OF A MEDIAWHORE
Magazine - March 2007)
extremely expensive executive counselor once told me that my constant
letters to various Denver/Boulder, Colorado newspapers represented, "a
sad cry for attention." He suggested I stop, and I took most of his
advice; I started calling radio stations instead.
to the editor of any newspaper are what I read first. In the 80s, George
Putnam’s Los Angeles “Talk Back” show got me hooked on phone-in
formats. As a talk show caller, I treated my bursts of blinding insight
or hilarious phrase turns as 2-way spoken letters to the editor. I never
dreamed one day I’d be putting them to music.
If greater Denver
was a human body and Interstate 25 its spine, I used to work right around
the asshole — just about two miles from the Clear Channel “Mothership”
on South Monaco. Boulder is 45 miles to the northwest. My morning commute
was usually around 90 minutes. I started this long haul in January, 1997
a week after JonBenet Ramsey’s body was found.
630 KHOW’s Peter
Boyles was then, and remains a dominant Denver AM morning voice. I was
soon drawn in as I drove, mainly by his relentless focus on the Ramsey
case and the bumbling Boulder officials. One morning Peter started singing
along with the bumper music, “Werewolves of London,” by Warren Zevon.
Instead of the usual hook, he sang “Werewolf of Boulder.” Laughing,
Boyles said, “That works, somebody ought to do it.” I figured, why
not me? I had a studio in my basement, been a musician all my life,
even got on MTV. Why not indeed.
Out of the blue,
Peter received my parody song in the mail. When “Werewolf of Boulder”
played for the first time, the phone lines exploded with delighted listeners
wanting to hear it again and again. Singing along with myself as
I drove to work was a distinct pleasure — listener reaction my motivator.
I immediately came up with a version of Roy Orbison’s “Only the Lonely,”
about the Ramsey case, “Only in Boulder.”
Over the next two-and-a-half
years Peter and I produced twelve tunes about the Ramsey murder — a virtual
“album” that we called “Two Years, No Justice, Twelve Annoying Songs.”
In March of 2000 Boyles let me co-host a show featuring the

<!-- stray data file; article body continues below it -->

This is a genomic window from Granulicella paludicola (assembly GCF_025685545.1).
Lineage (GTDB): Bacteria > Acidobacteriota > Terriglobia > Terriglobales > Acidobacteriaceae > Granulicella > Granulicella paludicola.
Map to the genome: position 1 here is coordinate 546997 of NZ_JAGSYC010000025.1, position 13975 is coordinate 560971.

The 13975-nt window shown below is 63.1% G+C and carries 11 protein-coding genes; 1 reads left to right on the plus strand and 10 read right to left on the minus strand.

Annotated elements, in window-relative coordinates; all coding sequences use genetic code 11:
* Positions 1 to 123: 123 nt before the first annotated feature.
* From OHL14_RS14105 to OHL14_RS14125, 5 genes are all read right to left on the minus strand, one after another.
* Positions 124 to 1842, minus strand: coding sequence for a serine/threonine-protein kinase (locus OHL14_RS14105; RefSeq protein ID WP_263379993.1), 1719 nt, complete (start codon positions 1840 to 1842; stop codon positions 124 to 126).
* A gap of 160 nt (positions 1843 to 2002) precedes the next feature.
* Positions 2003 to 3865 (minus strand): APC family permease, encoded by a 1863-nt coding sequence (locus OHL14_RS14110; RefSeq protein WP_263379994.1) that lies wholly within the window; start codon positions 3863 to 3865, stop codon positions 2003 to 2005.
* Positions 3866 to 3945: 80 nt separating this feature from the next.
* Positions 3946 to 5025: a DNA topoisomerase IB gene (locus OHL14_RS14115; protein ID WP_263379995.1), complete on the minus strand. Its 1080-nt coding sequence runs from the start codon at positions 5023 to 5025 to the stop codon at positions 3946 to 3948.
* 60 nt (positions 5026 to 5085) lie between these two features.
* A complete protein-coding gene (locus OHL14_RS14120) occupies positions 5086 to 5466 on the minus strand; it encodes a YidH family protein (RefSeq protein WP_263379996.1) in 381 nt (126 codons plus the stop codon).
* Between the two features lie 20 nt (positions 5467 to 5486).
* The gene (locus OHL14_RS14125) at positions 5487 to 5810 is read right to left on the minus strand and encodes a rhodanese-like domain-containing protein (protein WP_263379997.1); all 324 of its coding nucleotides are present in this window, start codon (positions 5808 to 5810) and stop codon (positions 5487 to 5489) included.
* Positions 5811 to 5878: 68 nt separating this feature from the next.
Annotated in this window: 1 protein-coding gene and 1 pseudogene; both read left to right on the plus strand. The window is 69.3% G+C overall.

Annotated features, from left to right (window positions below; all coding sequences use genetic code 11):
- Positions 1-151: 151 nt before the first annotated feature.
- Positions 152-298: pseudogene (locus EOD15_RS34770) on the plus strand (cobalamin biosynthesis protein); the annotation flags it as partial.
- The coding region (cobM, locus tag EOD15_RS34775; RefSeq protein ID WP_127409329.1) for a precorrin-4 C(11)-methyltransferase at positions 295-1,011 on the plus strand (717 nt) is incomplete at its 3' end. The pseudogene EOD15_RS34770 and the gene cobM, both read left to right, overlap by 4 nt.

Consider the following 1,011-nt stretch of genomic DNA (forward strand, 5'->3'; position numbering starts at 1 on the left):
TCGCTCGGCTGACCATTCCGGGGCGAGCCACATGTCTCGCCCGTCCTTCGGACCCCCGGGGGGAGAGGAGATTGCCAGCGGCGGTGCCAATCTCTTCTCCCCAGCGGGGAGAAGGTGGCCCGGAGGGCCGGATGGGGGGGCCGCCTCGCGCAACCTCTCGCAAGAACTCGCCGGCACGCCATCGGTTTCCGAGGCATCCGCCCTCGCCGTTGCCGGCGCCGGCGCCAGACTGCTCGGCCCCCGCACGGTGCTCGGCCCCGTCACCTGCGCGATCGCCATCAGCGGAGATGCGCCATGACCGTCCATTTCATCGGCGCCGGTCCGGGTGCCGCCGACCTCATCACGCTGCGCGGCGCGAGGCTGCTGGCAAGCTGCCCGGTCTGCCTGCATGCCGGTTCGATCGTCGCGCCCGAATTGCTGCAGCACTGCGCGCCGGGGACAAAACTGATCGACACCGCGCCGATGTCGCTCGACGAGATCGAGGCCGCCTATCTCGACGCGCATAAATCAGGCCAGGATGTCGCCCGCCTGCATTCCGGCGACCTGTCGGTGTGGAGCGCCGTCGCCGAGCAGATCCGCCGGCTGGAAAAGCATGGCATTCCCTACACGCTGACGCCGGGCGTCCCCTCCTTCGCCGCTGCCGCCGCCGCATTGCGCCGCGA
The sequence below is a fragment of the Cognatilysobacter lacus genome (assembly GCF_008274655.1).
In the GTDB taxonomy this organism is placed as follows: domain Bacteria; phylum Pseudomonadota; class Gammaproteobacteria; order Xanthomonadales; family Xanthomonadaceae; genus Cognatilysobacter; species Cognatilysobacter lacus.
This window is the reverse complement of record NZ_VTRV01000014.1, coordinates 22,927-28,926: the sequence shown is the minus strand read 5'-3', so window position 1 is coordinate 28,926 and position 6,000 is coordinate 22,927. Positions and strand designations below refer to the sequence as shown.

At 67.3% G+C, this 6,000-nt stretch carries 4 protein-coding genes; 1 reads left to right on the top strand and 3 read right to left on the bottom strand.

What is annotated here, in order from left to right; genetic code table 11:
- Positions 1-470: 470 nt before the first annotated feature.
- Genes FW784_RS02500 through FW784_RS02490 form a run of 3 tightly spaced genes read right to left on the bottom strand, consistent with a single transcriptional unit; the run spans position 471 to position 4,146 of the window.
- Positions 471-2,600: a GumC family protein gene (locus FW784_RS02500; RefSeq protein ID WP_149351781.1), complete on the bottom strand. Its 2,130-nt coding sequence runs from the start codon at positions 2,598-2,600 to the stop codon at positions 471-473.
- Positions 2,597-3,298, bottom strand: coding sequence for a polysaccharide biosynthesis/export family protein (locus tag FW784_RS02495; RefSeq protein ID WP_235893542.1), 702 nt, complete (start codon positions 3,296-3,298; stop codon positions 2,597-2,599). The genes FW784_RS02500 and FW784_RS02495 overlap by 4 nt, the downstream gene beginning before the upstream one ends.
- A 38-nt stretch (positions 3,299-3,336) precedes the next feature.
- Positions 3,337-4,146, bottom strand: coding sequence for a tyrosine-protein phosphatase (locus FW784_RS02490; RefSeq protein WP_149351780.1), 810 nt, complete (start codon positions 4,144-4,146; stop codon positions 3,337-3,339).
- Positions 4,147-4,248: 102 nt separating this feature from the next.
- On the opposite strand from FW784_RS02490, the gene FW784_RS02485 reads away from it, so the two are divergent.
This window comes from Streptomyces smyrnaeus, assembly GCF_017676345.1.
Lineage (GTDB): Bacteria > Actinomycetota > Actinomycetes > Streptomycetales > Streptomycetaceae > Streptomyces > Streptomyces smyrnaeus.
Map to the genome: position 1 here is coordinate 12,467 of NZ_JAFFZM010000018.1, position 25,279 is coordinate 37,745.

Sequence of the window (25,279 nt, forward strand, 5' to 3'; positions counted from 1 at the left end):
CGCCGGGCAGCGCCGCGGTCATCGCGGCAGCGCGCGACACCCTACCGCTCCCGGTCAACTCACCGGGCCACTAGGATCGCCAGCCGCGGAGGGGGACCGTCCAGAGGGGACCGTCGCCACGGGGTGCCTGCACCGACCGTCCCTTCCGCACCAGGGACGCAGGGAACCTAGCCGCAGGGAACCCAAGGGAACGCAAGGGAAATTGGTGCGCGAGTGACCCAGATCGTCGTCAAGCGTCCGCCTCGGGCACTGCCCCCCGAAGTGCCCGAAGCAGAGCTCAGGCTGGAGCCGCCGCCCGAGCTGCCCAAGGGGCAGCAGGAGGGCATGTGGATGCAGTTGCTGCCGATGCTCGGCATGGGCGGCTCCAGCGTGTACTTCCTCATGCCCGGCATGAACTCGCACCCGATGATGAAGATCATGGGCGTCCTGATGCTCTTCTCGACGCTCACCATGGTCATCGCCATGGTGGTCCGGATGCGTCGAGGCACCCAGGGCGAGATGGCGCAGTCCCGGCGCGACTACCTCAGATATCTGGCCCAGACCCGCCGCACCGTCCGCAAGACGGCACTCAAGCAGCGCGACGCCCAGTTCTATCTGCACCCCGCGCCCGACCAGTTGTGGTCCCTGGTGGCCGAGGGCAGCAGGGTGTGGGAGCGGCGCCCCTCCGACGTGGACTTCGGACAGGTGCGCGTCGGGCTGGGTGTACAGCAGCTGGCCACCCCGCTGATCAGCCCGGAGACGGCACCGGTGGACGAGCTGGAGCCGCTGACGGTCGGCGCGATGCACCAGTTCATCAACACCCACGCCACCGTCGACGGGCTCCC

callers’ own Ramsey songs that he made them sing. Their songs were much
meaner than many of ours, and some far funnier. It made for a hilarious
When public frenzy
over the Ramseys subsided I assumed my parody “career” was over.
Far from it. Boulder was to provide much
more fodder for mockery. In 2001 El Dildo Bandido (sic) gained national
notoriety for stealing 21 life-sized, multi-colored, erect ceramic penises
on display in the Boulder Public Library. We were on it with two tunes.
The Ward Churchill controversy generated a couple, and last May, Peter
took “Jose’ Can’t You See?” my angry answer to the “Spanish language
version” of our National Anthem, nation wide.
Working with Boyles
evolved from simply sending him unsolicited songs to what Peter refers
to as, “calling rattler from the barn.” He usually begins, “Donnie, I’ve
had a brain fart,” then he’ll spit out a song title that matches a hot
topic with a golden oldie and the rest is up to me.
When gay prostitute
Mike Jones chose Peter’s show to reveal the lurid details of his trysts
with New Life Church pastor Ted Haggard, Boyles knew this story was hot
as hell. Religion, adultery, lies, hypocrisy, sex and drugs — all it needed
was rock and roll. Peter told me his concept: “Billie Paul’s hit, but
it’s ‘Me & Mr. Jones’.”
Peter played the
song with Mike Jones in the studio and I held my breath. “Did you
like it?” Peter asked. Mike replied, “I lost my mother this year.
She was a Mrs. Jones of course, and that song was one of her favorites.
I think she’s looking down on me from heaven laughing along. I love
it. I want a copy.”
Take it from a confessed
mediawhore. If you’re a host or producer and a listener is throwing it
at you, and it holds up and the audience wants more, take it. Grow it.
All I ever asked for was attention and Peter graciously reciprocated.
All Peter wants is to entertain his audience and I’m happy to help. Identify
the callers who may have something to offer. Find them, qualify them,
then challenge them. You might just transform
a chronic like me into a valuable contributor.
is a multimedia producer living in Boulder, Colorado. His songs featured
on Denver Clear Channel stations can be found at www.mediawhore.com.